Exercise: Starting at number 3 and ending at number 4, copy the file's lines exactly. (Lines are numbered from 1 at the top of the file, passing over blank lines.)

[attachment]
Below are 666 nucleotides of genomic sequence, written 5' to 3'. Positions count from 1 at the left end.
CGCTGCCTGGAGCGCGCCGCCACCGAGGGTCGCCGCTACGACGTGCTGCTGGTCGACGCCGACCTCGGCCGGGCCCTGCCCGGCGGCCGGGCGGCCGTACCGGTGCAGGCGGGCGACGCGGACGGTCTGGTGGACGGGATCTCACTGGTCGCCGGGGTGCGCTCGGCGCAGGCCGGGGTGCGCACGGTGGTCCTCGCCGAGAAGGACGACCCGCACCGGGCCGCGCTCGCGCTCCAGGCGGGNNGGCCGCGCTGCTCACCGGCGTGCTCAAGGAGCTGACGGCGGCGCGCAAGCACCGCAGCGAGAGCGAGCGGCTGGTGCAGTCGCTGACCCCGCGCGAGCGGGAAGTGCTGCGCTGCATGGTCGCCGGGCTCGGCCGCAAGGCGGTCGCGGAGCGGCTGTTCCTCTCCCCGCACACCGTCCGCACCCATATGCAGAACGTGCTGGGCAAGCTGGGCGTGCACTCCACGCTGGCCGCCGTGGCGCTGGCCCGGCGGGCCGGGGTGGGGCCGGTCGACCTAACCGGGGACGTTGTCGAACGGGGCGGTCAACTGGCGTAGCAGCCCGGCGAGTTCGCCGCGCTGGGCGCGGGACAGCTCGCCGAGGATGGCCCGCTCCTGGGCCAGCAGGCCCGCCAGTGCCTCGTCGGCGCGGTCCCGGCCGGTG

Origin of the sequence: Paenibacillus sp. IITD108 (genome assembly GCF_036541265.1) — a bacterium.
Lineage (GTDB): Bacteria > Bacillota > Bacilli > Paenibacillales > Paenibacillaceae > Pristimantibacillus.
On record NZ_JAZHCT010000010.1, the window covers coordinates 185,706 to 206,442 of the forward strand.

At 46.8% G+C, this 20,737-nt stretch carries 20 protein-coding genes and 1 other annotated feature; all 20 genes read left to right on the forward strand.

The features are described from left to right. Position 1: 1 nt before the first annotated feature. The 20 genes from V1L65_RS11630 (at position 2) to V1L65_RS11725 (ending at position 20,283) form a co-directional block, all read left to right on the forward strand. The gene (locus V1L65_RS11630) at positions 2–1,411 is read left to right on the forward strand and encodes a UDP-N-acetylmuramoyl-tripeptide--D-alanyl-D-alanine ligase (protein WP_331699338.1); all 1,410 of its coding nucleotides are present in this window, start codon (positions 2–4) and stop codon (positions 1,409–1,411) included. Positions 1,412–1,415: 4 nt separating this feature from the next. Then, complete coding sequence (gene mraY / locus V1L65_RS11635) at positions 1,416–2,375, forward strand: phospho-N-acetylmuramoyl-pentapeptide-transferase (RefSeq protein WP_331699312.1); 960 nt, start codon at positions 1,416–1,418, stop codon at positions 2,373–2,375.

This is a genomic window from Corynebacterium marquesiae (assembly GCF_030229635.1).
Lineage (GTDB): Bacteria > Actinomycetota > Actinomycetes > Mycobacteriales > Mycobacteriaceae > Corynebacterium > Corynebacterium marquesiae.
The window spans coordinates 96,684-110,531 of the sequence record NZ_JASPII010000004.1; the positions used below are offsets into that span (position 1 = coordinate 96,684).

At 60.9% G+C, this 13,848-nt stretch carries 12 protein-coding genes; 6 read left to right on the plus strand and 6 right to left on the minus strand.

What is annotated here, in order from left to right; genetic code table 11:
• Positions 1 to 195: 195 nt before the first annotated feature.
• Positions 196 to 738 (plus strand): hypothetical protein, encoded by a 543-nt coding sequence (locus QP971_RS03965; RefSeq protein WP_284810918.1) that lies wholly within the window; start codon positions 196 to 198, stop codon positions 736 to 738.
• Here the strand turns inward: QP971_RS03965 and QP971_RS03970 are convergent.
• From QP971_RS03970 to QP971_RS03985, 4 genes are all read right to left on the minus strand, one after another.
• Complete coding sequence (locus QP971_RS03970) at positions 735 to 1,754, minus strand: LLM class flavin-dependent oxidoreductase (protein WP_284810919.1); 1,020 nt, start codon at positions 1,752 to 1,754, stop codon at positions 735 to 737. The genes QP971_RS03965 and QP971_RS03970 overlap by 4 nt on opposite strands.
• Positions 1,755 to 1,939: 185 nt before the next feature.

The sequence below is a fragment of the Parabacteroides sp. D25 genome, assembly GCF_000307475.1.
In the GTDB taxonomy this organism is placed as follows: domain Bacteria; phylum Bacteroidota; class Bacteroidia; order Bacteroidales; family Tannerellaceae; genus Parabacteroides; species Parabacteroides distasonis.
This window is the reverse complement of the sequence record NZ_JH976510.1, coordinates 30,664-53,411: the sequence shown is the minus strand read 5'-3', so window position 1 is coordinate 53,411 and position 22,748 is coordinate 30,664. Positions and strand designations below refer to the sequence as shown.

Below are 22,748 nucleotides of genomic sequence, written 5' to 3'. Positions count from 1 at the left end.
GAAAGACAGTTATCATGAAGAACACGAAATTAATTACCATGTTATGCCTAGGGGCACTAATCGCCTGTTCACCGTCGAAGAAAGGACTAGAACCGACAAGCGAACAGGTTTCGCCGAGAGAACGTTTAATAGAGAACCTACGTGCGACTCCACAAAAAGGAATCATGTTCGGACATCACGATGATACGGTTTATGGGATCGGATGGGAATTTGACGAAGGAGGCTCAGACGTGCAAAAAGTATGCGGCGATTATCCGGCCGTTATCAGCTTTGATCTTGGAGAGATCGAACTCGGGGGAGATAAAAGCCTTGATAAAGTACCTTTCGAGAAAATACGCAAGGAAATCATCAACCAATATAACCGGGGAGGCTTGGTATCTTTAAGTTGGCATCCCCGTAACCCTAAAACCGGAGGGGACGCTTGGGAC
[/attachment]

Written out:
Origin of the sequence: Paenibacillus sp. IITD108 (genome assembly GCF_036541265.1) — a bacterium.
Lineage (GTDB): Bacteria > Bacillota > Bacilli > Paenibacillales > Paenibacillaceae > Pristimantibacillus.